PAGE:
Satcom Direct’s Michael Christensen, Director, Middle East, talks to EVA about the company’s range of new services
When you can offer high-speed connectivity between business aircraft and the ground, it becomes possible to do far more than just be the major comms link provider. As Michael Christensen, Director for Satcom Direct, EMEA, points out, the company has built on its router technology and its reseller agreements with communications providers such as ViaSat, Inmarsat, Panasonic and SmartSky Networks to launch a range of new, value-added products.
“There are three main new things that we have done over the course of 2016, that are quite exciting for our customer base. With the arrival of higher speed bandwidth, such as Ka-band from Inmarsat, Panasonic Ku-band for business aviation, and ViaSat’s expanding global network, we have a throughput that enables us to deliver streaming media content to the aircraft with SD Entertainment,” he explains.
“It was clear to us that many of our customers are quite happy using their personal devices rather than cabin monitors, to access the content of their choice while travelling on business aircraft. The satellite technology we have today in aviation provides us with enough bandwidth the enable this type of solution. SD Entertainment provides a range of solutions to meet the varying demands for media content,” Christensen comments.SD Entertainment will provide customers with access to live TV, the latest movies and TV shows, as well as streaming media content.
Satcom Direct (SD) has also signed a partnership with Panasonic Avionics that makes SD the first business aviation value-added reseller for Panasonic’s global business aviation connectivity
service. “What Panasonic have brought out is prioritised traffic and bandwidth optimisation for the business aviation and government markets, providing a superior customer experience,” he says.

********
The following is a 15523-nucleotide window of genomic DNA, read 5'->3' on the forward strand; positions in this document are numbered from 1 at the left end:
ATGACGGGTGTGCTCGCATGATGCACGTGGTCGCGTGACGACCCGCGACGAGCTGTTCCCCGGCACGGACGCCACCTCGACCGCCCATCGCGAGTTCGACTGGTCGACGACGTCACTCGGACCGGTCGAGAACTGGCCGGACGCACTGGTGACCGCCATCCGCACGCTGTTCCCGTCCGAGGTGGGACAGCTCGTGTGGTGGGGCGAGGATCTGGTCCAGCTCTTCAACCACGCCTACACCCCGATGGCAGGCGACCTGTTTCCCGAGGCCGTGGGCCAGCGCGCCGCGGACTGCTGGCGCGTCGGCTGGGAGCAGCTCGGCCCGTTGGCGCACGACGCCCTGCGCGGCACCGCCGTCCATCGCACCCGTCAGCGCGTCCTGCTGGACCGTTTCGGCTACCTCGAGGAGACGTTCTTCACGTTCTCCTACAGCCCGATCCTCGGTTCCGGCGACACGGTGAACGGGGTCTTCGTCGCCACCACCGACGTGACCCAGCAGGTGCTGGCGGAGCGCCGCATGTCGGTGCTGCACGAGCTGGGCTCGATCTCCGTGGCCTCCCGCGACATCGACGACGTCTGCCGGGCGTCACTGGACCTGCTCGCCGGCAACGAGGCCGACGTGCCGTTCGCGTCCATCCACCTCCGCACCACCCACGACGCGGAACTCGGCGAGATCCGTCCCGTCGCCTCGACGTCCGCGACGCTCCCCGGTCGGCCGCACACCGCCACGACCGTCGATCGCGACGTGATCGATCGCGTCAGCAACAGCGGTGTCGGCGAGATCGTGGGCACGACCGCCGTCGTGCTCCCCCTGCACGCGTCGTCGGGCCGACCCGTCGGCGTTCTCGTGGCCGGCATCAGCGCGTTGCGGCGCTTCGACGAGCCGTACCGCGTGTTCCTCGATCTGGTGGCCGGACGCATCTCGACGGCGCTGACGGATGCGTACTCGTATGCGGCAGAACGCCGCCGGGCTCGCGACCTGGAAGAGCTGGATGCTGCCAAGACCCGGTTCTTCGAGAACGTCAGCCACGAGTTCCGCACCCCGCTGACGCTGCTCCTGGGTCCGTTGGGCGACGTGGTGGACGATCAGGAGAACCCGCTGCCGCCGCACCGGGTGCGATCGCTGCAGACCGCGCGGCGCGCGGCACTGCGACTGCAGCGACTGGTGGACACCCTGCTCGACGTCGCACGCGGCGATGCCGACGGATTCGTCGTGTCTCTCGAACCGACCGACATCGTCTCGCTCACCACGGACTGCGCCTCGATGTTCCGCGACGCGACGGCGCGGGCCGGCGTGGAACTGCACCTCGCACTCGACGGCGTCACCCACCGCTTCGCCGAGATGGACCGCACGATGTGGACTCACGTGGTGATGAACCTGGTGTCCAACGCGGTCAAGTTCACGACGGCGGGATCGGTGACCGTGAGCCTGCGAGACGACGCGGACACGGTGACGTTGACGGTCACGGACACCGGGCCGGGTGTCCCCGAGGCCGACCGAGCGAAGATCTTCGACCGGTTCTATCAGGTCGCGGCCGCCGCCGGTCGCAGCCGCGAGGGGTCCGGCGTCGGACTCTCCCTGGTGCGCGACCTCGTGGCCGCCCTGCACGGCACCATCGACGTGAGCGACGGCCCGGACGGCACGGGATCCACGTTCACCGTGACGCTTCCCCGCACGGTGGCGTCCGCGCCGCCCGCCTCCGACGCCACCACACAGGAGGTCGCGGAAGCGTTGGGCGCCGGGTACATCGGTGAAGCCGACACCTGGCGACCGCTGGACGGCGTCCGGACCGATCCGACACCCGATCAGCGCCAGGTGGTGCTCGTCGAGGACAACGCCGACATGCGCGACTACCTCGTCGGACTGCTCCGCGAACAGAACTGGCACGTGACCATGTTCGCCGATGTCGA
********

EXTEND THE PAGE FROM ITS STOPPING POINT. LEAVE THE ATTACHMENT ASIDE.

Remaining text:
The Panasonic network is a Ku-band system that provides an alternative communications ‘pipe’ into the aircraft. “Customers now have a range of options when it comes to connectivity and they can choose the one that best suits their needs while travelling. We are looking at consistent performance and bandwidth on the Panasonic network, and that is very attractive to some customers. You can get up to 4Mb to the aircraft with this network,” Christensen explains.
Today, this is a fuselage-mounted antenna, so it is only suited to the largest business aviation aircraft such as the BBJ or ACJ variants. “There is a solution coming out shortly for the likes of Bombardier, and the Dassault Falcon range. Panasonic, with ourselves as partners, is fully engaging the entire spectrum of business aviation so you will most certainly see solutions for smaller jets soon,” he comments.
Panasonic also has its own TV channel service, which SD will be reselling. We’ll have our own SDR router on the aircraft and it will be integrated with the Panasonic network, which means clients will be able to use their cell phones on the Aircraft and will be able to use a wide mix of devices.”
The third new service SD introduced earlier in 2016, at EBACE, is SD Pro. As Christensen explains, this is a ground-based piece of software that allows all the different departments in a flight support room, or a flight operations desk, to have all the data they need brought together on a single screen. “We have partnered with a number of folks to deliver real-time data about the aircraft, on a single screen or device.
“The system uses real-time data from the aircraft to populate and drive a whole range of views of what is going on, via a ‘dashboard’ approach that lets the user see instantly if there is a problem somewhere, or if all is going well. So, for example, with SD Pro running on a laptop, tablet, or smart device in front of you, you can view and manage flight logs, performance data from the aircraft, scheduling and trip planning as well as look at maintenance information and the aircraft’s operating history,” Christensen outlines.
“What we have done is to aggregate information from multiple sources, most of which the flight department will already be using, but will not have access to on a single screen,” he notes.
The modules on its customisable dashboard display deeper views of all relevant data, and the modules themselves can be customised to meet individual flight department and team member requirements.
“We conceived the idea for SD Pro when we saw how members of aircraft management companies and flight departments had to access numerous information sources, multiple screens, and disparate access points to do their jobs. SD Pro changes that by bringing together many of these functions into a modular dashboard. We’ve already partnered with a number of providers to integrate the systems flight departments use most – and more partnerships are in the works,” Christensen says.